Teachers as filters

Check out this suggestion from Mitch Wagner A Simple Fix for Internet Censorship in Schools  Simply stated: Give teachers a code to override the filter when a site is blocked that teachers want students to go to. It seems easy enough and I do not see how it would violate CIPA. I do not buy the negativity in the comments about time wasted. I waste enough time testing sites I want students to access to see if they are blocked and then trying to find work arounds or alternatives. I would gladly take the time in my room to type in a code to override the filter.

If each teacher had their own code then it could be monitored for abuse (the main abuse I would predict is students “stealing” a teacher’s code by watching them type it in) and IT could change the codes if neccessary. Teachers could use their login code that they already have.

Ideally filters would just be opened up for students but as many districts are reluctant to do this using the teacher in the room to judge whether content is “safe” and “educational” is much better than some computer algorithm.

Any IT people out there want to share a problem with this concept? The only drawback I can see from this philosophy is if one does not trust teachers.

Thanks to @anderscj for the link to this article. 

10 thoughts on “Teachers as filters

  1. Cyndi Danner-Kuhn

    Excellent post. I sure wish the school network Nazi’s would listen!

    The local school district where I live has the most extreme filtering I have ever been exposed to. In fact, they just changed their policy and it is locked down even more. Teachers have to fill out an extensive form asking permission and documents why they want to use a site. And to top it off, basically there is no guest access, I do a great deal of technology staff development and every time I do a session in a local school, the teacher has to fill out the lengthy form weeks in advance and get all kinds of signatures and wait for permission.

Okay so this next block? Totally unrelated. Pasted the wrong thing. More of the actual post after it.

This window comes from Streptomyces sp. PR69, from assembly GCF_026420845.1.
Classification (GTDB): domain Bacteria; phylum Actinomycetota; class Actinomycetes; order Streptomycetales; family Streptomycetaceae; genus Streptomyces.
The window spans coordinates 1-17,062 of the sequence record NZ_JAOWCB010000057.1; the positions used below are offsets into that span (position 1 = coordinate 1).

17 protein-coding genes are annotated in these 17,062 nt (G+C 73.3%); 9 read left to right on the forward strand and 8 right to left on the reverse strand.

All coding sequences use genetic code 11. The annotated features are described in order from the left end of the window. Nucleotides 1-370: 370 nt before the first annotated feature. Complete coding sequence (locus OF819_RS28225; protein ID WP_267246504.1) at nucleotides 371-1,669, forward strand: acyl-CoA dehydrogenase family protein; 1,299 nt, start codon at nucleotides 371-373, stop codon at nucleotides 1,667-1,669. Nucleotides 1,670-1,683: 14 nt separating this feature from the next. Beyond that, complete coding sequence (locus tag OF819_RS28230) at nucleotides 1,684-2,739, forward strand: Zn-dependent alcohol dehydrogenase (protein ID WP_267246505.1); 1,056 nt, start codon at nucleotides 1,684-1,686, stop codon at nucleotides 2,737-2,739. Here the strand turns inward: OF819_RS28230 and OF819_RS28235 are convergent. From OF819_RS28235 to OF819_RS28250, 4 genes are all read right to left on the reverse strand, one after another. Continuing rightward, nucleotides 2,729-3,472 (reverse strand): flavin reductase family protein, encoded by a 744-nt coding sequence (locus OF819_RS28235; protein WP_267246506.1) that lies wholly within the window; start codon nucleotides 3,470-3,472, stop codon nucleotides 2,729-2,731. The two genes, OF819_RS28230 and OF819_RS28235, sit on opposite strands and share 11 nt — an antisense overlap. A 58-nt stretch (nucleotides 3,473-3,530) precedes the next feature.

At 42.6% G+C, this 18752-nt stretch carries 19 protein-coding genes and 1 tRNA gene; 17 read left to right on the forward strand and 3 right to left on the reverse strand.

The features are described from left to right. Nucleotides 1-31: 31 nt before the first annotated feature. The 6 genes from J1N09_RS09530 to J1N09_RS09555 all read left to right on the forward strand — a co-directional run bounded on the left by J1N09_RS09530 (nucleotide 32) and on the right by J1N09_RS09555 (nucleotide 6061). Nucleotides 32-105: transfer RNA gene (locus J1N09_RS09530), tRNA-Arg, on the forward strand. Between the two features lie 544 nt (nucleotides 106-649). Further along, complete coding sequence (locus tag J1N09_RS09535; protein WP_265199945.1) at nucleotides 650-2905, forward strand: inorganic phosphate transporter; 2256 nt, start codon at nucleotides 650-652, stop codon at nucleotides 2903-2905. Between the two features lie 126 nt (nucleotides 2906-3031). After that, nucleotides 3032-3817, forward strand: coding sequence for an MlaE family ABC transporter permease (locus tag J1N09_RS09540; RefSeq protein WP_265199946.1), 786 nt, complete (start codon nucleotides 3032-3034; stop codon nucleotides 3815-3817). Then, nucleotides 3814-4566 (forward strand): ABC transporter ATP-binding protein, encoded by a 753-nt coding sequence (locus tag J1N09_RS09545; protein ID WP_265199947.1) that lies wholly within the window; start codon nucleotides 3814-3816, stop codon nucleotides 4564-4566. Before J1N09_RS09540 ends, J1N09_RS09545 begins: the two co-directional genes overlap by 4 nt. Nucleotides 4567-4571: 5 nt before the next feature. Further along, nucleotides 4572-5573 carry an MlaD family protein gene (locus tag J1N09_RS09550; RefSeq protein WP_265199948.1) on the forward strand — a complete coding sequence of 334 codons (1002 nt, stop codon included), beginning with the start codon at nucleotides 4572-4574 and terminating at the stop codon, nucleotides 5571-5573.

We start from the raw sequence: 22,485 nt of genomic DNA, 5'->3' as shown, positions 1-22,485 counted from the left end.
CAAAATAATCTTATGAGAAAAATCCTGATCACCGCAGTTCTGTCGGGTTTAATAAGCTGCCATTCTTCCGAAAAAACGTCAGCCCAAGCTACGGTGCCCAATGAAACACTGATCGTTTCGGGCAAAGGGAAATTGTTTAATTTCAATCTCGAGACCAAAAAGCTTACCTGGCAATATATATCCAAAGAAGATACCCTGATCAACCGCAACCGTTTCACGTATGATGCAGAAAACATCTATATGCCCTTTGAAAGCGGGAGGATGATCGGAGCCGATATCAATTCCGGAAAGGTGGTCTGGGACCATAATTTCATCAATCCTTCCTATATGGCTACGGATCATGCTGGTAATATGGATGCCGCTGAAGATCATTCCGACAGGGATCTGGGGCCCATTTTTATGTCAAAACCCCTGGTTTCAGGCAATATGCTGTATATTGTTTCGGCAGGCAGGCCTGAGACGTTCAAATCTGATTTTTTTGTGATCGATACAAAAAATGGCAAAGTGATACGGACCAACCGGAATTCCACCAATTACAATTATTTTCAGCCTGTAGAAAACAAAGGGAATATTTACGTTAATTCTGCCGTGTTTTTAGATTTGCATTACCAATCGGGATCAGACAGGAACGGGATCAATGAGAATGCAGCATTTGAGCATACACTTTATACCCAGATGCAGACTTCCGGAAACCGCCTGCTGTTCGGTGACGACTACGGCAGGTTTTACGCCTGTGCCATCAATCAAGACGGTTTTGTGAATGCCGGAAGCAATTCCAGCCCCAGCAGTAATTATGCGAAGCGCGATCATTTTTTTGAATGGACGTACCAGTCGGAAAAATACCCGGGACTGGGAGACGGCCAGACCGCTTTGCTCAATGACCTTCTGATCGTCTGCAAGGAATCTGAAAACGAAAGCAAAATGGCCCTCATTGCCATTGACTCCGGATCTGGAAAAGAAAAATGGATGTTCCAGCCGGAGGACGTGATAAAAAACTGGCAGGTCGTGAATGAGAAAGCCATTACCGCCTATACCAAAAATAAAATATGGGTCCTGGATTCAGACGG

I really feel for the teachers in this district. I suspect the result of the new form and policy will cause teachers to just stop using the technology.

    I teach in a College of Education and work with pre-service teachers. Sadly, these future teachers do not see examples of of technology integration in real classrooms.

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  2. Kevin

    “I suspect the result of the new form and policy will cause teachers to just stop using the technology.”

    I think that is the intent. You can’t easily maintain an arcane lore in the presence of a free flow of information.

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  3. John Spencer

    I feel this way constantly. Students know how to find proxy servers and they end up going on sites that are blocked. If I ask my class, “How do I go to Myspace?” half the hands will go up.